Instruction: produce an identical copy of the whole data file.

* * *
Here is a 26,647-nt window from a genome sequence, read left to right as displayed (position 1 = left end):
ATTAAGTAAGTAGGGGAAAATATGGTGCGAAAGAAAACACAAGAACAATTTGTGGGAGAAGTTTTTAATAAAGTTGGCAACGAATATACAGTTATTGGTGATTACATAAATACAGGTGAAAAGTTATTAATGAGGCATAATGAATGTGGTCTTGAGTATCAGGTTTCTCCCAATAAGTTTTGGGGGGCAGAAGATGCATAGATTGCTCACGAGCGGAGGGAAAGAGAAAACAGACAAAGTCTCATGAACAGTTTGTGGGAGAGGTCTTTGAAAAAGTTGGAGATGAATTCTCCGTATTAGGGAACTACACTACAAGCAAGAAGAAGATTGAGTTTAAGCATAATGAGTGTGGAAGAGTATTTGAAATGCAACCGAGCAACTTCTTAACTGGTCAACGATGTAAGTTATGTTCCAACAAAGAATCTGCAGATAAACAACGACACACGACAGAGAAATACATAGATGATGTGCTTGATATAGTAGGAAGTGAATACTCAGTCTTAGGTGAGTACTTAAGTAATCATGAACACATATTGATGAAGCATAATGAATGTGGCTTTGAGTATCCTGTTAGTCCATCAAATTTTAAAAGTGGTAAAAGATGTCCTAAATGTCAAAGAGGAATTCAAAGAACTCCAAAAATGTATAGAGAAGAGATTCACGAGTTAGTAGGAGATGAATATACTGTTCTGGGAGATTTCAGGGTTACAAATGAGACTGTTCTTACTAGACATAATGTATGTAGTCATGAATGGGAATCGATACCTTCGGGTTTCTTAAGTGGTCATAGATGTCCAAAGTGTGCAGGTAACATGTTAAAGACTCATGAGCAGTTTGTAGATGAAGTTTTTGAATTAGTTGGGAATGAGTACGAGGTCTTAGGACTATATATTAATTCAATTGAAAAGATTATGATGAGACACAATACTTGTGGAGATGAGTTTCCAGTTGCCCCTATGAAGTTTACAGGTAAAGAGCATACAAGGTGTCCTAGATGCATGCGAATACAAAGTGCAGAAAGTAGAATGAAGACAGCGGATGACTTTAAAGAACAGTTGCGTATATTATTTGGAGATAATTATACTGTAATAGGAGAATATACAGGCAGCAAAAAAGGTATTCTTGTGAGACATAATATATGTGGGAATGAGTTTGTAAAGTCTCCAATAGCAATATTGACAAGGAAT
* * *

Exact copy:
Here is a 26,647-nt window from a genome sequence, read left to right as displayed (position 1 = left end):
ATTAAGTAAGTAGGGGAAAATATGGTGCGAAAGAAAACACAAGAACAATTTGTGGGAGAAGTTTTTAATAAAGTTGGCAACGAATATACAGTTATTGGTGATTACATAAATACAGGTGAAAAGTTATTAATGAGGCATAATGAATGTGGTCTTGAGTATCAGGTTTCTCCCAATAAGTTTTGGGGGGCAGAAGATGCATAGATTGCTCACGAGCGGAGGGAAAGAGAAAACAGACAAAGTCTCATGAACAGTTTGTGGGAGAGGTCTTTGAAAAAGTTGGAGATGAATTCTCCGTATTAGGGAACTACACTACAAGCAAGAAGAAGATTGAGTTTAAGCATAATGAGTGTGGAAGAGTATTTGAAATGCAACCGAGCAACTTCTTAACTGGTCAACGATGTAAGTTATGTTCCAACAAAGAATCTGCAGATAAACAACGACACACGACAGAGAAATACATAGATGATGTGCTTGATATAGTAGGAAGTGAATACTCAGTCTTAGGTGAGTACTTAAGTAATCATGAACACATATTGATGAAGCATAATGAATGTGGCTTTGAGTATCCTGTTAGTCCATCAAATTTTAAAAGTGGTAAAAGATGTCCTAAATGTCAAAGAGGAATTCAAAGAACTCCAAAAATGTATAGAGAAGAGATTCACGAGTTAGTAGGAGATGAATATACTGTTCTGGGAGATTTCAGGGTTACAAATGAGACTGTTCTTACTAGACATAATGTATGTAGTCATGAATGGGAATCGATACCTTCGGGTTTCTTAAGTGGTCATAGATGTCCAAAGTGTGCAGGTAACATGTTAAAGACTCATGAGCAGTTTGTAGATGAAGTTTTTGAATTAGTTGGGAATGAGTACGAGGTCTTAGGACTATATATTAATTCAATTGAAAAGATTATGATGAGACACAATACTTGTGGAGATGAGTTTCCAGTTGCCCCTATGAAGTTTACAGGTAAAGAGCATACAAGGTGTCCTAGATGCATGCGAATACAAAGTGCAGAAAGTAGAATGAAGACAGCGGATGACTTTAAAGAACAGTTGCGTATATTATTTGGAGATAATTATACTGTAATAGGAGAATATACAGGCAGCAAAAAAGGTATTCTTGTGAGACATAATATATGTGGGAATGAGTTTGTAAAGTCTCCAATAGCAATATTGACAAGGAAT